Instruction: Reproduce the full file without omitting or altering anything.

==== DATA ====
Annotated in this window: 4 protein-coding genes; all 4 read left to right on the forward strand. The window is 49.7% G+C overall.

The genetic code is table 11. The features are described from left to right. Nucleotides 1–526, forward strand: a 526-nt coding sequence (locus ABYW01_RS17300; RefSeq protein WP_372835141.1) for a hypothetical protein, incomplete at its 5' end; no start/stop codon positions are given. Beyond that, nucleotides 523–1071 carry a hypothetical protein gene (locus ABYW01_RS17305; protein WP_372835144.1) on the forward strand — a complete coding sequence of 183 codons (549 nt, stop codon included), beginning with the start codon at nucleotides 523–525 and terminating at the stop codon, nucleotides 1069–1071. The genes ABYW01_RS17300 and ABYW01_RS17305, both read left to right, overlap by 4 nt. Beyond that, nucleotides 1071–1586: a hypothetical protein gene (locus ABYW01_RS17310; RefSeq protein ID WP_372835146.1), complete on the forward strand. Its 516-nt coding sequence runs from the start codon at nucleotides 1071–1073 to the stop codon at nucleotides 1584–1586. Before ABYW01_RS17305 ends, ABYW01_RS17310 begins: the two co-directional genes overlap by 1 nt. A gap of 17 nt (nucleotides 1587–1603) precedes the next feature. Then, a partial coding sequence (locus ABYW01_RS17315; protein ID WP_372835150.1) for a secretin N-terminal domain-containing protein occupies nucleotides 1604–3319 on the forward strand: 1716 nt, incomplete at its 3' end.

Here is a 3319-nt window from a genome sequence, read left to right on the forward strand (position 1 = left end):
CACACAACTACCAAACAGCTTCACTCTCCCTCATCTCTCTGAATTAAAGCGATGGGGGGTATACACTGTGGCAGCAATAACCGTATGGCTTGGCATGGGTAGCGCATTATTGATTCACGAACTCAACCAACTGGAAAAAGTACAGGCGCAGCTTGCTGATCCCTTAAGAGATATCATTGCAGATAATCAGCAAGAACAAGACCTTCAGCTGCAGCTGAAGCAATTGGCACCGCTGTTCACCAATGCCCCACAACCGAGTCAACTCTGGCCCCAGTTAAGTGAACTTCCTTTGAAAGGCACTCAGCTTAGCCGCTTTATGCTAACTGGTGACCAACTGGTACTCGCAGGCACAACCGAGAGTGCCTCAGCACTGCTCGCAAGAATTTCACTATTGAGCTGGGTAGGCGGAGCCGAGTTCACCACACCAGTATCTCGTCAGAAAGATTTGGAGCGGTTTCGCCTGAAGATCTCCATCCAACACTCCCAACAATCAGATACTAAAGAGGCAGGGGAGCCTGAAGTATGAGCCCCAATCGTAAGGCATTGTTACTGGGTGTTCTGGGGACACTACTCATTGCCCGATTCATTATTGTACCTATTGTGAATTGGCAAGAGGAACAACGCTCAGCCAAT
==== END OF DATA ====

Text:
Annotated in this window: 4 protein-coding genes; all 4 read left to right on the forward strand. The window is 49.7% G+C overall.

The genetic code is table 11. The features are described from left to right. Nucleotides 1–526, forward strand: a 526-nt coding sequence (locus ABYW01_RS17300; RefSeq protein WP_372835141.1) for a hypothetical protein, incomplete at its 5' end; no start/stop codon positions are given. Beyond that, nucleotides 523–1071 carry a hypothetical protein gene (locus ABYW01_RS17305; protein WP_372835144.1) on the forward strand — a complete coding sequence of 183 codons (549 nt, stop codon included), beginning with the start codon at nucleotides 523–525 and terminating at the stop codon, nucleotides 1069–1071. The genes ABYW01_RS17300 and ABYW01_RS17305, both read left to right, overlap by 4 nt. Beyond that, nucleotides 1071–1586: a hypothetical protein gene (locus ABYW01_RS17310; RefSeq protein ID WP_372835146.1), complete on the forward strand. Its 516-nt coding sequence runs from the start codon at nucleotides 1071–1073 to the stop codon at nucleotides 1584–1586. Before ABYW01_RS17305 ends, ABYW01_RS17310 begins: the two co-directional genes overlap by 1 nt. A gap of 17 nt (nucleotides 1587–1603) precedes the next feature. Then, a partial coding sequence (locus ABYW01_RS17315; protein ID WP_372835150.1) for a secretin N-terminal domain-containing protein occupies nucleotides 1604–3319 on the forward strand: 1716 nt, incomplete at its 3' end.

Here is a 3319-nt window from a genome sequence, read left to right on the forward strand (position 1 = left end):
CACACAACTACCAAACAGCTTCACTCTCCCTCATCTCTCTGAATTAAAGCGATGGGGGGTATACACTGTGGCAGCAATAACCGTATGGCTTGGCATGGGTAGCGCATTATTGATTCACGAACTCAACCAACTGGAAAAAGTACAGGCGCAGCTTGCTGATCCCTTAAGAGATATCATTGCAGATAATCAGCAAGAACAAGACCTTCAGCTGCAGCTGAAGCAATTGGCACCGCTGTTCACCAATGCCCCACAACCGAGTCAACTCTGGCCCCAGTTAAGTGAACTTCCTTTGAAAGGCACTCAGCTTAGCCGCTTTATGCTAACTGGTGACCAACTGGTACTCGCAGGCACAACCGAGAGTGCCTCAGCACTGCTCGCAAGAATTTCACTATTGAGCTGGGTAGGCGGAGCCGAGTTCACCACACCAGTATCTCGTCAGAAAGATTTGGAGCGGTTTCGCCTGAAGATCTCCATCCAACACTCCCAACAATCAGATACTAAAGAGGCAGGGGAGCCTGAAGTATGAGCCCCAATCGTAAGGCATTGTTACTGGGTGTTCTGGGGACACTACTCATTGCCCGATTCATTATTGTACCTATTGTGAATTGGCAAGAGGAACAACGCTCAGCCAAT